Sen. Kennedy had many death threats
Long after his brothers were slain, officials got letters saying he would meet the same fate.
WASHINGTON - For decades after his brothers John and Robert were assassinated, Sen. Edward M. Kennedy received many threats that he would meet the same fate, according to FBI documents released Monday.
More than 2,000 pages of partly redacted documents from 1961 to 1985 show that Kennedy, the veteran Massachusetts Democrat who died of brain cancer last year, received threats from individuals and organizations including the Ku Klux Klan, the National Socialist White People's Party, and Minutemen groups.
The files suggest Kennedy was under constant threat. About four months after Robert Kennedy was assassinated in June 1968, the FBI's Seattle office wrote an "urgent" memo to headquarters.
It discussed two anonymous letters. One predicted "assassination of Kennedy number three within twenty-four hours of the day October twentyfifth nineteensixtyeight. All Kennedy residents are in danger on that day." The other warned that "the Kennedy residence must be well protected on that date."
In 1977, an inmate who had been incarcerated next to Robert Kennedy's assassin, Sirhan Sirhan, said Sirhan had offered him $1 million and a car "in exchange for killing Sen. Kennedy." The inmate declined, the file said.
Threats persisted well after Kennedy faded from the presidential spotlight. In 1985, the Secret Service received a letter from someone in Wayne, Mich., saying, "Look, I'll kill [Ronald] Reagan and Kennedy yet, now I mean this."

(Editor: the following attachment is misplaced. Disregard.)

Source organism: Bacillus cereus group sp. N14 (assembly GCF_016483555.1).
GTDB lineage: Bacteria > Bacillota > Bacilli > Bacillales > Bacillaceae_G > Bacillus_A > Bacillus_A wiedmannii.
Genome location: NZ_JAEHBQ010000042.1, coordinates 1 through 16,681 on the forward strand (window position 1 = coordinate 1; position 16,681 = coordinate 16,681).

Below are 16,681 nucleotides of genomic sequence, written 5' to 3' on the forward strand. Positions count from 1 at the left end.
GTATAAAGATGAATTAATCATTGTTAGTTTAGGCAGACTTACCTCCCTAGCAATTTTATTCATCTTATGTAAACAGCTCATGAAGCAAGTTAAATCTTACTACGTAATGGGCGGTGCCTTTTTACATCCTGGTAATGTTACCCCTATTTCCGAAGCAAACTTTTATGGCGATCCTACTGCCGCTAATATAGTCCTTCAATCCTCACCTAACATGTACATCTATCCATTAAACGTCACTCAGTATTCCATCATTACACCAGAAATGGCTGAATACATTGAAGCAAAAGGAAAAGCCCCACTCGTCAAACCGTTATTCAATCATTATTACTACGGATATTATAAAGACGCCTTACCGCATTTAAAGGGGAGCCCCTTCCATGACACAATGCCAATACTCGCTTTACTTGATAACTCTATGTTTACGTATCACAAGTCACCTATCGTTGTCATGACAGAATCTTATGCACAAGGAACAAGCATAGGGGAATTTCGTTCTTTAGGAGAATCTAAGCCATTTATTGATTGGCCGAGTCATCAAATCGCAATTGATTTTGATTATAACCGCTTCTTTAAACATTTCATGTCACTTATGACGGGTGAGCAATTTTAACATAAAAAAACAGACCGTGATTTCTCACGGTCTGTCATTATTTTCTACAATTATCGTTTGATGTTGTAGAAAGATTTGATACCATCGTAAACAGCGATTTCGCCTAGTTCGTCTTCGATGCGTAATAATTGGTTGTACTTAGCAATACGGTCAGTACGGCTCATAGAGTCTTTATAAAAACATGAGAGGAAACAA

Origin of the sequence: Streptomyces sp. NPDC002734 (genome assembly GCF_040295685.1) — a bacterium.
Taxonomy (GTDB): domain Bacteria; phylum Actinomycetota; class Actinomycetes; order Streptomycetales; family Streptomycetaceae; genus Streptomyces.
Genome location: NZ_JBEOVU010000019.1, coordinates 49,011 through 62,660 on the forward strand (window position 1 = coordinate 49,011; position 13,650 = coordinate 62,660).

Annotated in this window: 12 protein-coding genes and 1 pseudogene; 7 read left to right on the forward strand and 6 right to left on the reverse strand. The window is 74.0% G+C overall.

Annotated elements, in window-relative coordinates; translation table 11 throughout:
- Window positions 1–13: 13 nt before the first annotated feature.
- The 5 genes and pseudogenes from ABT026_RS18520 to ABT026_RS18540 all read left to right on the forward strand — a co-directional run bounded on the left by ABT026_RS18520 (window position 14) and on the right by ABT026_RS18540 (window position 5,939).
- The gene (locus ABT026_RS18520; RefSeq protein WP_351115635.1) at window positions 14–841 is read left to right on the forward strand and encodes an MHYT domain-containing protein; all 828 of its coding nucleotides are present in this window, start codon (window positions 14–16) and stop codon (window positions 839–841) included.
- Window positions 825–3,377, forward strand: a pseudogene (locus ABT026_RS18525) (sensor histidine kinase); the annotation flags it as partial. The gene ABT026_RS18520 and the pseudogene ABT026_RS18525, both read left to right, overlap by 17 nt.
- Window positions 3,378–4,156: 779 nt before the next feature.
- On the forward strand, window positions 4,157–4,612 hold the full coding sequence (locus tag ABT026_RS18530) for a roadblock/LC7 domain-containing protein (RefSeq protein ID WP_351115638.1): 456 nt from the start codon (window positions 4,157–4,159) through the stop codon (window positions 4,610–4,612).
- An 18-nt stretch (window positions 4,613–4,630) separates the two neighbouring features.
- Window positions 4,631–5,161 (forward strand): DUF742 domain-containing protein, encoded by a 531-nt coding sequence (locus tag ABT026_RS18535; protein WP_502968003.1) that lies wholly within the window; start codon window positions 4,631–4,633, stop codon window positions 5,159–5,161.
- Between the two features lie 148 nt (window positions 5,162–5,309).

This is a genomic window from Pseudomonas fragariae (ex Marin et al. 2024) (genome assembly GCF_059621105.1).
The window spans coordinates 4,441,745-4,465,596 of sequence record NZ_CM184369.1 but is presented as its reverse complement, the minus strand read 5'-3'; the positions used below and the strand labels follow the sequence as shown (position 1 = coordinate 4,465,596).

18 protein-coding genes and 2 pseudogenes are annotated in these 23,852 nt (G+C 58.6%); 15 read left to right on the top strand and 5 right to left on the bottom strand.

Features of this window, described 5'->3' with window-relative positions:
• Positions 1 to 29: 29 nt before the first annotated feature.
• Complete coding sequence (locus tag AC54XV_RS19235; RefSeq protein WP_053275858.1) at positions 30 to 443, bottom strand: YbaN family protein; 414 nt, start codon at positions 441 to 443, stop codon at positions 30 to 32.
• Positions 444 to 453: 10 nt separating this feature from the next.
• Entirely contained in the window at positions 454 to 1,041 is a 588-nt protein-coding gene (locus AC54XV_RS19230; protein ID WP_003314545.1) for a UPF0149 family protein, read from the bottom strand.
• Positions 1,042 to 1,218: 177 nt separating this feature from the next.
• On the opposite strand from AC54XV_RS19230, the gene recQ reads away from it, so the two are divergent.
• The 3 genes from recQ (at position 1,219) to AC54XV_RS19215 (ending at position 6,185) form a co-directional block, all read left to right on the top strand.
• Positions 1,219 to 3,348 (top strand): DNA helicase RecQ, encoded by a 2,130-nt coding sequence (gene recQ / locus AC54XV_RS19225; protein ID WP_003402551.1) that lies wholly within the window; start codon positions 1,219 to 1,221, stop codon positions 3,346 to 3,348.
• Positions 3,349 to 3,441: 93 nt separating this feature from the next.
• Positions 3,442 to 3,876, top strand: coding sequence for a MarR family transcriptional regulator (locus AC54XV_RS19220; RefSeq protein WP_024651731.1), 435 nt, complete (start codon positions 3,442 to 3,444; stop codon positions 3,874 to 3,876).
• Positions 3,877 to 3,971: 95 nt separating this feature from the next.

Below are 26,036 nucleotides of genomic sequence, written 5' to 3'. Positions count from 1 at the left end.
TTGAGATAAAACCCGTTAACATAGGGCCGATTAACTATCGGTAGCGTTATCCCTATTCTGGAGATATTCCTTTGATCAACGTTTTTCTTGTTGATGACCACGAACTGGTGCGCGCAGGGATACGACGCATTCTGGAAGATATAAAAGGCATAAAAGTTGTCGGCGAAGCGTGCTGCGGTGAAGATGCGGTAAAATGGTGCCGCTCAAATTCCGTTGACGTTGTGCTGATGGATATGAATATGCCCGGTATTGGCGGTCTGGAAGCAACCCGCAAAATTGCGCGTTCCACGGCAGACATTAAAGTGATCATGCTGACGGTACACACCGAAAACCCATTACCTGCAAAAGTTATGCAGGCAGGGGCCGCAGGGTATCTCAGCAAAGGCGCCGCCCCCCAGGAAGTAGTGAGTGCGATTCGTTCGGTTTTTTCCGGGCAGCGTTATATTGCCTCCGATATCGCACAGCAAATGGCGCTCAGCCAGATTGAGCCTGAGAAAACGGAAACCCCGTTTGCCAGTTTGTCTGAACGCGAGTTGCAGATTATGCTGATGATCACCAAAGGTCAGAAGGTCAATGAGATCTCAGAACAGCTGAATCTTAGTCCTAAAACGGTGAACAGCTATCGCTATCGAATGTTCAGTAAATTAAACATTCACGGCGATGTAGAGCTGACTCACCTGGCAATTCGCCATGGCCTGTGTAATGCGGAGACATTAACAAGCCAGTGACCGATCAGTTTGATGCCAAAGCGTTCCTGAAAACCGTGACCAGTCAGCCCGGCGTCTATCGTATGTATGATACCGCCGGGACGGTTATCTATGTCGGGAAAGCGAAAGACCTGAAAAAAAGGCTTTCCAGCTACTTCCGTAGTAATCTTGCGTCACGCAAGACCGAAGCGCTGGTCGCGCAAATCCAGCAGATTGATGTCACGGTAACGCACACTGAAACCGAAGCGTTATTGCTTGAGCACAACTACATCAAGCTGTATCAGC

The FBI analysis concluded that "the author is merely ventilating her frustrations and projecting her inadequacies."
Kennedy endured the shooting deaths of two older brothers, President John F. Kennedy on Nov. 22, 1963, and Sen. Robert F. Kennedy on June 6, 1968. Kennedy's eldest brother, Joe, had died in a 1944 plane explosion during World War II.
The FBI also looked into a rumor that "elements of the Mafia wanted to attack" the character of Edward and Robert, as well as a brother-in-law, the actor Peter Lawford, "by working through associates of Frank Sinatra to compromise them at a New York party."
On its website, the FBI calls the rumor "convoluted. . . . The FBI did not consider the rumor solid, and no other mention of it appears in the file, suggesting that the informant did not supply any corroboration to the story."
The files contain little new on Kennedy's 1969 car accident on Chappaquiddick Island off Martha's Vineyard - about 77 pages of newspaper clippings detailing how Mary Jo Kopechne, 28, died after Kennedy's car veered off a bridge into the water.
Kennedy, then 37, swam to safety, leaving Kopechne in the overturned car, and did not report the accident for 10 hours. He later pleaded guilty to leaving the scene of an accident and got a suspended sentence plus probation.
Kennedy family members were given a chance to review and to raise objections to the documents before they were released Monday, the FBI said.